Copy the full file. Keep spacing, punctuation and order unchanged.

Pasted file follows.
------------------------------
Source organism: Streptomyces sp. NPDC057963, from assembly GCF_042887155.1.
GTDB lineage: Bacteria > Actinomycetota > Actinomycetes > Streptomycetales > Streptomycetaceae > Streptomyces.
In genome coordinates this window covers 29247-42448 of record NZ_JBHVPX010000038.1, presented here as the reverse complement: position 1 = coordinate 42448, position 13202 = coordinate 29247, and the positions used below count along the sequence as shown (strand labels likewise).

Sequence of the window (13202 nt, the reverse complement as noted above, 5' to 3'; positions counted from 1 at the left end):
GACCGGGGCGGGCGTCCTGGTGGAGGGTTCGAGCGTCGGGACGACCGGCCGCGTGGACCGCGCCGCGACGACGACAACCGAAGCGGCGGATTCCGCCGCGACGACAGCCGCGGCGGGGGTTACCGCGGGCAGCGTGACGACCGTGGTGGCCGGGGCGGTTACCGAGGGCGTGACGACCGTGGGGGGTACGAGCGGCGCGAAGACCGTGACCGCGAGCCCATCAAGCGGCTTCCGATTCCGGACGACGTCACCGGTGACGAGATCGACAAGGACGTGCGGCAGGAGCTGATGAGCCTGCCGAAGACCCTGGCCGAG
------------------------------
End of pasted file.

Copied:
Source organism: Streptomyces sp. NPDC057963, from assembly GCF_042887155.1.
GTDB lineage: Bacteria > Actinomycetota > Actinomycetes > Streptomycetales > Streptomycetaceae > Streptomyces.
In genome coordinates this window covers 29247-42448 of record NZ_JBHVPX010000038.1, presented here as the reverse complement: position 1 = coordinate 42448, position 13202 = coordinate 29247, and the positions used below count along the sequence as shown (strand labels likewise).

Sequence of the window (13202 nt, the reverse complement as noted above, 5' to 3'; positions counted from 1 at the left end):
GACCGGGGCGGGCGTCCTGGTGGAGGGTTCGAGCGTCGGGACGACCGGCCGCGTGGACCGCGCCGCGACGACGACAACCGAAGCGGCGGATTCCGCCGCGACGACAGCCGCGGCGGGGGTTACCGCGGGCAGCGTGACGACCGTGGTGGCCGGGGCGGTTACCGAGGGCGTGACGACCGTGGGGGGTACGAGCGGCGCGAAGACCGTGACCGCGAGCCCATCAAGCGGCTTCCGATTCCGGACGACGTCACCGGTGACGAGATCGACAAGGACGTGCGGCAGGAGCTGATGAGCCTGCCGAAGACCCTGGCCGAG